Monroe County educators worry over potential state funding losses

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Capital News Service
LANSING — Monroe County education administrators are on the edge of their seats anticipating the outcome of the state budget and how it will affect the Monroe County Intermediate School District.
The school district might lose about $5 million in foundational funding for the next school year, said Nancy Swanson, assistant superintendent of MCISD.
“That’s $200 per student throughout the entire county,” Swanson said. “It’s a major loss.”
The MCISD consists of nine local school districts, including Monroe, Summerfield, Ida, Jefferson and Airport Community Schools. It also covers 14 non-public schools, among them, Holiness Christian School in Petersburg, St. Anthony School in Temperance and Pathway Christian School in Monroe.
The MCISD provides resources of special education, general education, and business services to its constituent districts. It also works closely with local businesses, the government and the Monroe County Community College.
Swanson also said the district is in limbo trying to plan for next year’s budget.
“It’s really difficult to plan because we just don’t know right now,” she said.
The ISD will have to make necessary budget adjustments such as laying off staff and cutting programs if the indications prove to be true.
“It’s all just speculations right now and that makes it hard for schools to prepare for next year,” Swanson said.
One of the major difficulties of waiting on the budget is the turnaround time the school district has to adjust.
“Our budget must be adopted by June 30,” Swanson said. “If we don’t get our information until May it is hard to adjust our budget in so little time.
” T.J. Bucholz, public information officer for the State Board of Education, said administrators should stay optimistic.
“Governor Engler didn’t mention the education cuts much in the State of the State Address for a good reasonÑthey are still working on it,” he said. “But we are optimistic that we will be able to preserve some program funding for children.”
Legislation is still waiting for Engler’s budget recommendation so not much can be said before Feb. 7 when he is expected to release it.
Sen. Leon Stille, R-Spring Lake, a member of the Senate Education Committee, said schools should plan ahead by cutting corners and saving money any way they can.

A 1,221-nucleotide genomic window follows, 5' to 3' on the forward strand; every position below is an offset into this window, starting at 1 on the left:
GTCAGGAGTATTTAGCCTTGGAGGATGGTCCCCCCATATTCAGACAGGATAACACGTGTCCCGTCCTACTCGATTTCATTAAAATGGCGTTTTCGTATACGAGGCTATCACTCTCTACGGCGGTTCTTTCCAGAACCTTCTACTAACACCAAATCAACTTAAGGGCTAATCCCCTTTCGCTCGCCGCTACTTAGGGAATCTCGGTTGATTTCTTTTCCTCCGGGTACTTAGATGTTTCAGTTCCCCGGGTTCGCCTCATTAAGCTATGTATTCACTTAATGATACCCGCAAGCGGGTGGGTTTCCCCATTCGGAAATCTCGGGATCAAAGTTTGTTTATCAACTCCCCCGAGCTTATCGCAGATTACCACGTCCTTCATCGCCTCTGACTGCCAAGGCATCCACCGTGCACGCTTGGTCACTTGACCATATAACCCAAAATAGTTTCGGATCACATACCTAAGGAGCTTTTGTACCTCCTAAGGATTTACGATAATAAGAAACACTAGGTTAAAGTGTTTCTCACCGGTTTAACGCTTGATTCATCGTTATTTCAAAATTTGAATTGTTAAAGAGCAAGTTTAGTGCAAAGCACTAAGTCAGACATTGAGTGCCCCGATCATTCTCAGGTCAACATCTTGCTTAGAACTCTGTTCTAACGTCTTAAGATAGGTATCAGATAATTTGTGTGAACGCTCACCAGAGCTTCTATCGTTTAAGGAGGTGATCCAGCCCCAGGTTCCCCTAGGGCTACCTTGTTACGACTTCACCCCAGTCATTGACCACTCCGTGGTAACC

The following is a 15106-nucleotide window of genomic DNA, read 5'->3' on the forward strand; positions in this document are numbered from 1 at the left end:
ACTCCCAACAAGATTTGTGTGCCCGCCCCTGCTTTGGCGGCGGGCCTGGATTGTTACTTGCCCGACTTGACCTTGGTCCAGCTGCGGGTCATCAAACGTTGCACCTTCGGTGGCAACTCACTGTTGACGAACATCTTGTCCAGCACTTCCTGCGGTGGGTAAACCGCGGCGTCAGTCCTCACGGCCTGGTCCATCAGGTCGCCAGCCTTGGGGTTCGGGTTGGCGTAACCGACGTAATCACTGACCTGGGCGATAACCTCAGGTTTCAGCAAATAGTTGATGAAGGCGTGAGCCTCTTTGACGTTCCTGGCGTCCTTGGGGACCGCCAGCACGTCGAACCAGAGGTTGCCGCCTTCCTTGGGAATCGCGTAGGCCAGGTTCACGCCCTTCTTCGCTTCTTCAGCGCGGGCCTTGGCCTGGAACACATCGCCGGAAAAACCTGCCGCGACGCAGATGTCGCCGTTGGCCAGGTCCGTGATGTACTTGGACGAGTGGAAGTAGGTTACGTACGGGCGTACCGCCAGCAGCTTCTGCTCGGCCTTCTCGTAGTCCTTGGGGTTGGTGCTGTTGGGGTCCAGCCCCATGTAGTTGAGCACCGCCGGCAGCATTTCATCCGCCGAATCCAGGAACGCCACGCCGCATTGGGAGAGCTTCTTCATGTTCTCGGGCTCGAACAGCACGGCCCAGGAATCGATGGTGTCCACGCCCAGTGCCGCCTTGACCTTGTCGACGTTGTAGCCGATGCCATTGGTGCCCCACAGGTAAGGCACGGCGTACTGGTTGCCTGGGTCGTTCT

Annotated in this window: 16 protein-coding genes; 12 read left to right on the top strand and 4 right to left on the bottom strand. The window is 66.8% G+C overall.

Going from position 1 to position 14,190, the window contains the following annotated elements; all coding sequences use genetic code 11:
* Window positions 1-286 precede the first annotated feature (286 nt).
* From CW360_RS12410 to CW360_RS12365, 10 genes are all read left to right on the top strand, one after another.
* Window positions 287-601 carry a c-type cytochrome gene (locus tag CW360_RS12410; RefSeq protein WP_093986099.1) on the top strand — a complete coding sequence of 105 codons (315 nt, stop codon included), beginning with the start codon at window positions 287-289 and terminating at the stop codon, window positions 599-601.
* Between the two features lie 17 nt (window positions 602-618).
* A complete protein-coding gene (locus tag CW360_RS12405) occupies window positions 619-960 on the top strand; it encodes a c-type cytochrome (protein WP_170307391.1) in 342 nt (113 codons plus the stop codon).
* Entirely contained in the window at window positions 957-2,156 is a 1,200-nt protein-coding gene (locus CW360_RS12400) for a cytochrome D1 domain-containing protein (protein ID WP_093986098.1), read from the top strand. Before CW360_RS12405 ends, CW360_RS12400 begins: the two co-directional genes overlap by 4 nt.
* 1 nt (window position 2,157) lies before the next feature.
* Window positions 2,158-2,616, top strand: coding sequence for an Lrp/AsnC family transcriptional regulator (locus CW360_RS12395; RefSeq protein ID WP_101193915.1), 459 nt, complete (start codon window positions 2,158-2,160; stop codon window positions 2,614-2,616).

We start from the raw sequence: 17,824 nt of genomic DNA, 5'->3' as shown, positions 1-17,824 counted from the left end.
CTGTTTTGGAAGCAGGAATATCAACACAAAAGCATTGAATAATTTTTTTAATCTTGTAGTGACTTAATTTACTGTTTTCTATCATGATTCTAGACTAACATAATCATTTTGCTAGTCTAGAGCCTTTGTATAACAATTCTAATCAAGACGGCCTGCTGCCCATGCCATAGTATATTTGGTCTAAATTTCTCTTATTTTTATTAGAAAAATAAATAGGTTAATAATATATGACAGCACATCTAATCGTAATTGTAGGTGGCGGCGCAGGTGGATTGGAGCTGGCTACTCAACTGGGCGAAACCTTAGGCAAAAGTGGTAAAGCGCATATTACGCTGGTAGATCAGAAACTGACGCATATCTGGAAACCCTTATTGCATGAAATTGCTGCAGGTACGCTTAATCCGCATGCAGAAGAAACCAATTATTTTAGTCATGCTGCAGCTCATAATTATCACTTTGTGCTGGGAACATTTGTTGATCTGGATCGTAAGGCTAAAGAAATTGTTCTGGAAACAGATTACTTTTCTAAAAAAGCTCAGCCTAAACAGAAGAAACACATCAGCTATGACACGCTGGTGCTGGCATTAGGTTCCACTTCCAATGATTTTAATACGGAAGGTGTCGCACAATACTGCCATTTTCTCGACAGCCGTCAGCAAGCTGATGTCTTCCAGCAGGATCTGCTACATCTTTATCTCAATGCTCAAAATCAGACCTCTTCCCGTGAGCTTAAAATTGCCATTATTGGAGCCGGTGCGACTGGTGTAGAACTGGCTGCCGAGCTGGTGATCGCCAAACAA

“Our main goal is to provide the primary foundational funding, which is about $6,500 per student,” Stille said. “We were projected to increase that funding by $200 per student, but it’s highly unlikely that will happen.”
Sen. Ken DeBeaussaert, D-Macomb, a member of the House Appropriations and Reapportionment committees, said school districts that are worried about funding cuts should hold their legislators accountable to Proposal A, the state constitutional amendment adopted in 1994.
“According to the promises of Proposal A, the state has the lion’s share of funding responsibility,” he said. “Since schools can’t go to private citizens for extra millage, then the state should pick up the bill. If I were a school district (administrator) I would hold my legislators and governor’s feet to the fire. Status quo funding or no increase is really a cutback when schools have rising costs.”
Rep. Gene DeRossett, R-Manchester, is optimistic there will be an increase in per student funding for the next fiscal year.
“The number one issue in the state is the education of children, ” he said. “Everyone here is committed to making sure that education funding is held harmless.”
DeRossett said though it is a constitutional mandate to balance the budget, funds will be taken from the rainy day fund before money from education is cut.
“The governor has given us a lot of hope for the future,” DeRossett said. “I think in the second and third quarter of this year the economy will expand and revenue will increase. When that happens, the educational funding will take care of itself.”
© 2002, Capital News Service, Michigan State University School of Journalism

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